Liberty Steel is set to develop its Rotherham, UK facility into a 2mn mt per year ‘green’ steel unit worldwide and merge its Liège-Dudelange and Magona plants with LIBERTY Galati, Romania in the second phase of its restructuring.
The company announced these changes along with a slew of second-phase restructuring initiatives on Monday.
The company had already hinted about spinning off its non-core assets in the UK in May this year. Now, Liberty plans to use the proceeds from the sale of these assets to develop the Rotherham plant and its electric arc furnaces (EAFs).
Meanwhile, industry turnaround expert Roy Chowdhary will take over the reins of Liberty Steel UK (LSUK) as chief executive officer (CEO) after Jon Ferriman steps down on Jul 2, 2021. Chowdhary has been formerly associated with the Tata Group, Canadoli Asia, and Liberty Steel Siam.
Liberty’s planned merger of Liège-Dudelange (Belgium and Luxembourg) and Magona (Italy) with Galati is aimed at optimizing the operational integration between the three facilities. These will become the primary supplier of hot-rolled coil (HRC) the conglomerate’s downstream businesses forming a secure raw material supply chain.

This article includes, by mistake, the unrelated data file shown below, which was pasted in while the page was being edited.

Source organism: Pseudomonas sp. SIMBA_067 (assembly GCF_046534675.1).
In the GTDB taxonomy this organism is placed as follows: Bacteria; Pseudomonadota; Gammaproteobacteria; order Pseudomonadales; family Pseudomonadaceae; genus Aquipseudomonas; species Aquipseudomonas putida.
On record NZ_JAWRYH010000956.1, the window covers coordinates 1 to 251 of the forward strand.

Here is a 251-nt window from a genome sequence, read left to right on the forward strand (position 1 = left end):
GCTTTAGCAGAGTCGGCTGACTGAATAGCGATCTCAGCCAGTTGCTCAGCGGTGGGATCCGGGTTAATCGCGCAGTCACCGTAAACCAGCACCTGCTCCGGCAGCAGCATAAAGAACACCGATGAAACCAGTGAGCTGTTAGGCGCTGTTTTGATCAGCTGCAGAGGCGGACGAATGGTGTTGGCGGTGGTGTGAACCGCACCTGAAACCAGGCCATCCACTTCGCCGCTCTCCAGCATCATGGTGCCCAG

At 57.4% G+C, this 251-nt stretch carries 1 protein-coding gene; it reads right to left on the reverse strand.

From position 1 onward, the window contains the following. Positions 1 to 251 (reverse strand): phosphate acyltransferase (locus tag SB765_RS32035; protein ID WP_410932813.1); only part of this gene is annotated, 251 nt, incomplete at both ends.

Supplies from Galati are expected to arrive in the near term so the receiving facilities can re-start their lines. The company’s Belgian plant had been granted temporary relief from creditors until July this year.
Liberty’s restructuring and transformation committee (RTC) is also looking for strategic partners or potential buyers for its Cultana Solar Farm and the Playford Battery project, both in South Australia.
GFG Alliance’s SIMEC will continue to retain its interest even after they are sold giving the group access to hydrogen energy. Liberty plans to leverage this arrangement to expedite its sustainable steel production plans at the Whyalla (South Australia) plant.